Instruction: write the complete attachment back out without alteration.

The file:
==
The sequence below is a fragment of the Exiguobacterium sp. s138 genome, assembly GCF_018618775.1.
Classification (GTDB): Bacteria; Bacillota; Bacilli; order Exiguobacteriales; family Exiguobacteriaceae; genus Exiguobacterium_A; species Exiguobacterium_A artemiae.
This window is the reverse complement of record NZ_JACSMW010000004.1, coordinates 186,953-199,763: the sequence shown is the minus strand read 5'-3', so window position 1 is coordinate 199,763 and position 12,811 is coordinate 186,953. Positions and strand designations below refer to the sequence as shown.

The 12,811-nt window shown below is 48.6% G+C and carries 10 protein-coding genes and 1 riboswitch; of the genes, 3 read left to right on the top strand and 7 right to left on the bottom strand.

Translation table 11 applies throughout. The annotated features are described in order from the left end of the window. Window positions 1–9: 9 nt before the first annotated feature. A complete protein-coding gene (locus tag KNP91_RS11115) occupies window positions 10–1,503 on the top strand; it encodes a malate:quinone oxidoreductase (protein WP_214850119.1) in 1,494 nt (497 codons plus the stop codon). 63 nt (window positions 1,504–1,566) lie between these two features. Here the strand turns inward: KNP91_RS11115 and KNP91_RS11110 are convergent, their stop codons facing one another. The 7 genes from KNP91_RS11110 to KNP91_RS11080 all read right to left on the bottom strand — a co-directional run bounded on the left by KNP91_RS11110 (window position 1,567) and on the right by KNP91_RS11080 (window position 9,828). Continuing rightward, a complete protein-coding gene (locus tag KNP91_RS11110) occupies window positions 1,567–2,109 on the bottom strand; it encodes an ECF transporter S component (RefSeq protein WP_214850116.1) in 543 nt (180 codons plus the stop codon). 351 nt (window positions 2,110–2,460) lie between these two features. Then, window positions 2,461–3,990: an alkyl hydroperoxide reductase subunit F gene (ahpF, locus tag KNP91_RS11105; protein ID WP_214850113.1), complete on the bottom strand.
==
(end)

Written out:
The sequence below is a fragment of the Exiguobacterium sp. s138 genome, assembly GCF_018618775.1.
Classification (GTDB): Bacteria; Bacillota; Bacilli; order Exiguobacteriales; family Exiguobacteriaceae; genus Exiguobacterium_A; species Exiguobacterium_A artemiae.
This window is the reverse complement of record NZ_JACSMW010000004.1, coordinates 186,953-199,763: the sequence shown is the minus strand read 5'-3', so window position 1 is coordinate 199,763 and position 12,811 is coordinate 186,953. Positions and strand designations below refer to the sequence as shown.

The 12,811-nt window shown below is 48.6% G+C and carries 10 protein-coding genes and 1 riboswitch; of the genes, 3 read left to right on the top strand and 7 right to left on the bottom strand.

Translation table 11 applies throughout. The annotated features are described in order from the left end of the window. Window positions 1–9: 9 nt before the first annotated feature. A complete protein-coding gene (locus tag KNP91_RS11115) occupies window positions 10–1,503 on the top strand; it encodes a malate:quinone oxidoreductase (protein WP_214850119.1) in 1,494 nt (497 codons plus the stop codon). 63 nt (window positions 1,504–1,566) lie between these two features. Here the strand turns inward: KNP91_RS11115 and KNP91_RS11110 are convergent, their stop codons facing one another. The 7 genes from KNP91_RS11110 to KNP91_RS11080 all read right to left on the bottom strand — a co-directional run bounded on the left by KNP91_RS11110 (window position 1,567) and on the right by KNP91_RS11080 (window position 9,828). Continuing rightward, a complete protein-coding gene (locus tag KNP91_RS11110) occupies window positions 1,567–2,109 on the bottom strand; it encodes an ECF transporter S component (RefSeq protein WP_214850116.1) in 543 nt (180 codons plus the stop codon). 351 nt (window positions 2,110–2,460) lie between these two features. Then, window positions 2,461–3,990: an alkyl hydroperoxide reductase subunit F gene (ahpF, locus tag KNP91_RS11105; protein ID WP_214850113.1), complete on the bottom strand.